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Government in a spin while Australian retailing comes up trumps - Retail response to ACCC Grocery Prices Inquiry

Peak retail industry body the Australian Retailers Association (ARA) has criticised the Minister for Competition Policy & Consumer Affairs Chris Bowen’s response to the ACCC Inquiry into Grocery Prices.

ARA Executive Director Richard Evans said plans to introduce unit pricing, the grocery choice website and creeping acquisition laws will do nothing to reduce grocery prices for consumers.

"Anyone who thinks grocery prices will be reduced after this inquiry mustn't understand the complexity of the retail market. Placing restrictions and additional compliance requirements on the retail market will only increase costs for retailers.

"Plans to introduce a mandatory unit pricing scheme will increase costs for retailers without necessarily decreasing the weekly grocery bill for consumers. It is favored in other countries, but the assumption that unit pricing would enable Australian families to cut their grocery bills is deceptive and currently there is no consumer demand for such a scheme.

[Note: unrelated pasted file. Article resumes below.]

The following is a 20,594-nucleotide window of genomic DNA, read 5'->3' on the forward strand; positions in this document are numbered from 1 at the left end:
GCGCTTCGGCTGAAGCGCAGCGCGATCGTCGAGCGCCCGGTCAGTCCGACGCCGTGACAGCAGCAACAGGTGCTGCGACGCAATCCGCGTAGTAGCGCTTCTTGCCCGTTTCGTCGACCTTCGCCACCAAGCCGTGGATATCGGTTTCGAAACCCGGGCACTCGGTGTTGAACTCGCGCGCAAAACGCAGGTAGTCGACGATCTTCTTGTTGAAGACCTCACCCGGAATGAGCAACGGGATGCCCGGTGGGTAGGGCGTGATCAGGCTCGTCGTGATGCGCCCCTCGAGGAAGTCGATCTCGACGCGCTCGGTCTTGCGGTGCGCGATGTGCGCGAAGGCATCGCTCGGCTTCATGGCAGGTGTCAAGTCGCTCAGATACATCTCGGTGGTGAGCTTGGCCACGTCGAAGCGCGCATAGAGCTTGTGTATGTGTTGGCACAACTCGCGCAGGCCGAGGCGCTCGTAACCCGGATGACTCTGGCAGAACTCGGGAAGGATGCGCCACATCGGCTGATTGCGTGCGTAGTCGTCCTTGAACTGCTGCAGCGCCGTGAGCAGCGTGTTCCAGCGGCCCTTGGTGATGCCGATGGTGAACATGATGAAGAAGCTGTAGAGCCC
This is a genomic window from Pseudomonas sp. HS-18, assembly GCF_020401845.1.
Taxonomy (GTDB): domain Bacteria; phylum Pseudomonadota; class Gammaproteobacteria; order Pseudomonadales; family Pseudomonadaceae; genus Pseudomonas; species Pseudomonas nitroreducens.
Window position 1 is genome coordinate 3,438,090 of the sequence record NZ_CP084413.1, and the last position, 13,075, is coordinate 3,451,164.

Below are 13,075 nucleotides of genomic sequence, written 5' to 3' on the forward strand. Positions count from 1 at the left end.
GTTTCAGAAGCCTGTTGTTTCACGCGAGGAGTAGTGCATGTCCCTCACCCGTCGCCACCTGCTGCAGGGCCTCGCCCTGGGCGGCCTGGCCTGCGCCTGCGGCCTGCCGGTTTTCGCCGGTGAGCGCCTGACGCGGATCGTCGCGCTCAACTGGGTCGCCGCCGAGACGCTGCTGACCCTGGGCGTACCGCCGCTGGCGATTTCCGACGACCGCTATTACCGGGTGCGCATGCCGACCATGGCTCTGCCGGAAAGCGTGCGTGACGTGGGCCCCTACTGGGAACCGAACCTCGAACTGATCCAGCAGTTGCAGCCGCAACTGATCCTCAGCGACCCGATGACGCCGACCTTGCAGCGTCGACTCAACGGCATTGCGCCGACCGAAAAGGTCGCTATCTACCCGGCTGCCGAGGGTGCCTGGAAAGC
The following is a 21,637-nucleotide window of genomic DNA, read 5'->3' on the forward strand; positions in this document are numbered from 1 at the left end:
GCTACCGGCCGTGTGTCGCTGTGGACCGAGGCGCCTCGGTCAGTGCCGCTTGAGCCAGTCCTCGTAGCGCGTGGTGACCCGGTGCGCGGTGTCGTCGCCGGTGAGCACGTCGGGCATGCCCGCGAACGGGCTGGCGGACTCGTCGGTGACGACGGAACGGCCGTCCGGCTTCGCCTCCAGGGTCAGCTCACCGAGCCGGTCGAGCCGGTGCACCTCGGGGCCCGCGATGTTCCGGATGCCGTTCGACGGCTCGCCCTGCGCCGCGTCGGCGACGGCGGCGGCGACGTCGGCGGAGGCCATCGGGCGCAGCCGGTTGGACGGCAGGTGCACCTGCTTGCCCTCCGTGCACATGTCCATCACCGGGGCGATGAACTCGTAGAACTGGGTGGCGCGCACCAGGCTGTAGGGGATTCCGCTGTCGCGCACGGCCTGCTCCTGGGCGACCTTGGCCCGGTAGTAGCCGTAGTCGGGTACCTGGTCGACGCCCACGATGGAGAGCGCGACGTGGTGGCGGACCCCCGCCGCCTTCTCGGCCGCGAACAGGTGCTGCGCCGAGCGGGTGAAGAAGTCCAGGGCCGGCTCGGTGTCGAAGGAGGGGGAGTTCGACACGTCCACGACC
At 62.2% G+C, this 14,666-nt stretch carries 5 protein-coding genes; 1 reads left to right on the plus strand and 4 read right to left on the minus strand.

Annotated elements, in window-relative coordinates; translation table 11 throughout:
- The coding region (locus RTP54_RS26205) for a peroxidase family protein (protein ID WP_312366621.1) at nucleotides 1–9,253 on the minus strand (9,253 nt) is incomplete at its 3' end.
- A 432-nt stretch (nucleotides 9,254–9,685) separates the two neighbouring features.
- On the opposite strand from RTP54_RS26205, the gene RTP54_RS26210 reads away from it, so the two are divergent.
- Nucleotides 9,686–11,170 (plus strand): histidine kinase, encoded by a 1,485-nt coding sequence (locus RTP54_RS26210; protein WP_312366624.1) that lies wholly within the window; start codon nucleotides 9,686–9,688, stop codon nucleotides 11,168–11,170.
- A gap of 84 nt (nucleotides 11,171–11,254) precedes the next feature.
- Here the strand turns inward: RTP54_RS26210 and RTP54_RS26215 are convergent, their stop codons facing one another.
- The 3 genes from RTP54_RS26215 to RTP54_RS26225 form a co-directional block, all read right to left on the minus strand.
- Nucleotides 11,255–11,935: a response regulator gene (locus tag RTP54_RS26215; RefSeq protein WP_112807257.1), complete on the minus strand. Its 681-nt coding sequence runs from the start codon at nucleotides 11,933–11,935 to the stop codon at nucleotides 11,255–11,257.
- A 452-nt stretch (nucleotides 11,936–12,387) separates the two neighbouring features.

"Unit pricing is an unnecessary financial and regulatory burden for retailers and nothing more than political spin. Retailers will happily comply, but consumers will pay - so why? " Evans said.

"Retailing is an extremely competitive market. However, it is not driven by retailers, it is driven by consumers and the retail market responds to consumer demand. Economies of scale make it difficult for small retailers to compete against larger brands but the Rudd Government will only increase costs for retailers, and ultimately consumers, by placing restrictions on the market and compliance requirements on retailers.

"The ACCC's report highlights that ‘any weakening in the level of competition in retailing is unlikely to have been a substantial contributor to food price inflation in Australia'. Indeed there are many other factors attributing enormously to grocery prices including supply and demand changes in international and domestic markets, increases in the costs of productions, domestic weather conditions, fuel prices, occupancy costs and labour rates.

"This inquiry has been effective. It proves Australian retailing, with a couple of tweaks, is world's best practice," Evans said.

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